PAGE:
Our Meltdowns, Our Teachers

If you’ve ever had that morning when your two year old clearly knows you have a 9 am meeting so she decides to throw a fit when you leave and your babysitter pries her out of your arms and you make it to the subway, to the office, coffee in hand with one minute to spare. Then you have that sinking feeling when you arrive and the conference room is empty and you check your calendar again and realize—the meeting was actually at the agency’s office across town. (Cue Meltdown)

How about when you’re running in to pump in your boss’s glass office that you’ve covered with poster board from floor to ceiling. You have 30 minutes until your next meeting. You race to get undressed and strapped into the torture device (I mean, pump) and realize you’re missing one essential part. (Melt. Down.)

Or you hear the date of the final class trip you promised you would chaperone and it turns out, you’re scheduled to present to the CMO. You break the news to your irate daughter and all of a sudden Kindergarten is locked down in infamy, as “the year mommy didn’t go on any trips.” (Ready, set, meltdown)

In these moments, my gut instinct used to be berating myself about doing a shitty job at this whole balancing act. And asking, “How is this ever going to work? How do other people do this? Where’s the ice cream?” I was left confused and paralyzed…with a nasty sugar hangover.

I’m a Type A at heart, so I don’t expect these meltdowns to go away completely, but in the past two years, I’ve been able to consciously shift the way I handle these moments. I may always be pushing the boundaries of time and my finite amount of energy, but I’ve started respecting these red flags and using them as reminders that I don’t have to live like this all the time.

When I work with clients who are dealing with this same struggle, that feeling that they’re “not doing any of it well”—I teach them the approach I use to get back on track. 

It goes like this...

  1. Cheer up your best friend, you:
    Instead of dragging yourself through the mud (you know how that feels), try acknowledging how much you’re pulling off. Believe me, your husband, your boss and your kids are not going to see it, if you can’t see it yourself.  Find what works for you, but I’ve written a little speech that I like. 

    You’re doing/juggling/pulling off a ton right now and you’re doing most of it really well.
    You’re not a robot. (Sometimes it helps to say this 2x.)
    It’s not going to all work perfectly and that’s ok.
    Perfect is boring and people love you because you’re weird…in a good way!
    You got this.  

  2. Create a buffer:
    You’re doing too much. You need to clear the decks and add more space into your life. What are you doing that your husband or other family members can do? What can your children do for themselves? One of the best days of my life was when my 7 year old started showering on her own.  Are you a laundry addict? Try going from 3 times a week to 2, or blasphemy…1.
  3. Write, re-write or pull out your priority list:
    Back when I was single and dating, somebody quite wise told me to write a list of 4 to 5 things I wanted in my ideal guy and to keep that list in my wallet. I thought it was ridiculous at the time, but I was open to trying something new. I did it and my list went like this: Smart, Funny, Doting, Handsome, Creative. Anytime I started dating someone, I would run him past the list to make sure he had everything on it. And most of the time, he didn’t. Until, finally, he did…and I married him.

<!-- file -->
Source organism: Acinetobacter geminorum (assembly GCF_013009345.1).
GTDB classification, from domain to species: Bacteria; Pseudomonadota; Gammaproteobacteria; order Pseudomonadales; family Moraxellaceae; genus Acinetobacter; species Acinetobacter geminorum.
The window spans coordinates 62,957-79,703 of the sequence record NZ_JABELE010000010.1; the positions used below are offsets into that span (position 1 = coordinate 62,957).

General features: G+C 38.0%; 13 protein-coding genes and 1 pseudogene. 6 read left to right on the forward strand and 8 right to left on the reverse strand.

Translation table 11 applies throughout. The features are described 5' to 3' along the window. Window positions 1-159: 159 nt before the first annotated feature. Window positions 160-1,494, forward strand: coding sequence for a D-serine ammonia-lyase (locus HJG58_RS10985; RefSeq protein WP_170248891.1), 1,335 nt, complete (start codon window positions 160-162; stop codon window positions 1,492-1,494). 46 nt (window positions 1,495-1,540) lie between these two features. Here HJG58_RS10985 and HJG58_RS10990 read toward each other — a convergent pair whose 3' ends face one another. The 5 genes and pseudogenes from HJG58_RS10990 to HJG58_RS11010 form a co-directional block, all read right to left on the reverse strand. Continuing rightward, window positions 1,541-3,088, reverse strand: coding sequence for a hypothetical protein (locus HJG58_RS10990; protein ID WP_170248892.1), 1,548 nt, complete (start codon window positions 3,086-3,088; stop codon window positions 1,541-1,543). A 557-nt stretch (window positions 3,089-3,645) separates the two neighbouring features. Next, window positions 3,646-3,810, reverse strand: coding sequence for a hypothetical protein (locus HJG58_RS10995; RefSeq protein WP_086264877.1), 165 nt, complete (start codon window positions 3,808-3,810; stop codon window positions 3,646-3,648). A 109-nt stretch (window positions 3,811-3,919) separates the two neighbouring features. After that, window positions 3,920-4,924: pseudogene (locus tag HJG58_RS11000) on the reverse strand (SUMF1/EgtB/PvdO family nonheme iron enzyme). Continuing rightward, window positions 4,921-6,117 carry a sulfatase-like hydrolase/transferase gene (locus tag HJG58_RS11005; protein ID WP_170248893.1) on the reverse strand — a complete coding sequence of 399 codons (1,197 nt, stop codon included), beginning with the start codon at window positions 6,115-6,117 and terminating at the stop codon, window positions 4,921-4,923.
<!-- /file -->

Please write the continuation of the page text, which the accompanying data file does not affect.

Now, I want you to do the same thing with the high level things you want in your life. It’s not a detailed life plan, but it’s a quick barometer that can let you know when you’re out of balance.  Here’s mine: Peace, Courage, Connection, Inspiration, Fun. When I’m doing too much, I run some of the things I’m doing by this list and it helps me filter out the tasks that aren’t bringing me there.
  4. Add something you love back into your life:
    As moms, our creative outlets and our joy often come last on the list of daily agenda items. How’s that approach working for you? Instead, choose something you truly love and do it for an hour a week. If an hour seems like too long, start with 15 minutes. It doesn’t need to be something you’re good at, something you’ll make money doing or something you share with anyone. It simply must be something you love. Something only for you. You deserve it. Refer back to number 1 to remind yourself of all that you’re doing! Not only is it your treat, but the creative fuel will give you the mojo to charge through the rest of the items on your list like a boss.

Now of course, if you’re motivated, you can kick this process into gear without having a meltdown moment. But the next time you (hypothetically) almost miss your client session because the Keyfood delivery is two hours late due to a hurricane that never happened, just know that there’s a way to bring yourself out of the depths and back into a world where you can be your imperfect and authentic self. 

Unraveling My Class Parent Flavored Mommy Guilt

Last week I went to my sixth and final preschool “Meet the Teachers” evening. All the preschool bases were covered—emergent curriculum, the not-so-subtle helicopter parent warnings, show and tell of the sweet art that will be sent home (95% of which will end up in the trash under crumpled paper towels when nobody’s looking) and then it happened. The moment I’ve dreaded for six years running. The Class Parent Solicitation.

Since I’ve done this a few times, I could basically lip-synch the speech. “It’s not that much time. Just a few emails. The more parents who sign up, the less work it is.” And then, in slow motion the public humiliation began. The sign up sheet was passed from one parent to the next until it made it’s way around the room. As it came closer, I felt the room heat up a few degrees, the sweat dripped off my temples and the excuses bubbled up to the surface.

On the menu this year: “I can’t, I’m building a business!”
Last year: “Forget it, I’m running the marathon.”
The year before that: “We're moving.”
Before that: “I have an infant.”
Finally: “I’m pregnant.”